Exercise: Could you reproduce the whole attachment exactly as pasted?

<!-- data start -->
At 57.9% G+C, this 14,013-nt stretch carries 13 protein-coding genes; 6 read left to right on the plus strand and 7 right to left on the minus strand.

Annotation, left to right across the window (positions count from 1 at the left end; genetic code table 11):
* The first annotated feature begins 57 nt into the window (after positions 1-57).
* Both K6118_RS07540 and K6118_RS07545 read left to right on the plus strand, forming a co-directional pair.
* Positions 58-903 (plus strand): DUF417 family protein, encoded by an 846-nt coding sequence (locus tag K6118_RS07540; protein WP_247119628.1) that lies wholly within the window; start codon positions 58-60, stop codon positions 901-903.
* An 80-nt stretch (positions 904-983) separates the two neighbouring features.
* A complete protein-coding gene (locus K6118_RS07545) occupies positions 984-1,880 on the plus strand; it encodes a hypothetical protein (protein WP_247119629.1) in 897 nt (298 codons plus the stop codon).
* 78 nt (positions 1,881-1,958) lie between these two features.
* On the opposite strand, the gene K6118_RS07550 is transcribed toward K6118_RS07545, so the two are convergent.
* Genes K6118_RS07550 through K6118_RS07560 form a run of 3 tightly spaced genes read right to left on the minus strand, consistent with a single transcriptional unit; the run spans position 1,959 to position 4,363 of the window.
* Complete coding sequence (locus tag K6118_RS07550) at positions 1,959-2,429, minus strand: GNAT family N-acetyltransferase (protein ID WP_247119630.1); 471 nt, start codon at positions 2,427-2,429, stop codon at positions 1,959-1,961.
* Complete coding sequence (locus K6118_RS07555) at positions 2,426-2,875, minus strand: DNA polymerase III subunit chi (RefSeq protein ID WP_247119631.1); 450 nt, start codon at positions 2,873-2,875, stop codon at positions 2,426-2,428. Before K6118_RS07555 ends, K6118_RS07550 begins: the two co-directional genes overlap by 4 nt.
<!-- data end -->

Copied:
At 57.9% G+C, this 14,013-nt stretch carries 13 protein-coding genes; 6 read left to right on the plus strand and 7 right to left on the minus strand.

Annotation, left to right across the window (positions count from 1 at the left end; genetic code table 11):
* The first annotated feature begins 57 nt into the window (after positions 1-57).
* Both K6118_RS07540 and K6118_RS07545 read left to right on the plus strand, forming a co-directional pair.
* Positions 58-903 (plus strand): DUF417 family protein, encoded by an 846-nt coding sequence (locus tag K6118_RS07540; protein WP_247119628.1) that lies wholly within the window; start codon positions 58-60, stop codon positions 901-903.
* An 80-nt stretch (positions 904-983) separates the two neighbouring features.
* A complete protein-coding gene (locus K6118_RS07545) occupies positions 984-1,880 on the plus strand; it encodes a hypothetical protein (protein WP_247119629.1) in 897 nt (298 codons plus the stop codon).
* 78 nt (positions 1,881-1,958) lie between these two features.
* On the opposite strand, the gene K6118_RS07550 is transcribed toward K6118_RS07545, so the two are convergent.
* Genes K6118_RS07550 through K6118_RS07560 form a run of 3 tightly spaced genes read right to left on the minus strand, consistent with a single transcriptional unit; the run spans position 1,959 to position 4,363 of the window.
* Complete coding sequence (locus tag K6118_RS07550) at positions 1,959-2,429, minus strand: GNAT family N-acetyltransferase (protein ID WP_247119630.1); 471 nt, start codon at positions 2,427-2,429, stop codon at positions 1,959-1,961.
* Complete coding sequence (locus K6118_RS07555) at positions 2,426-2,875, minus strand: DNA polymerase III subunit chi (RefSeq protein ID WP_247119631.1); 450 nt, start codon at positions 2,873-2,875, stop codon at positions 2,426-2,428. Before K6118_RS07555 ends, K6118_RS07550 begins: the two co-directional genes overlap by 4 nt.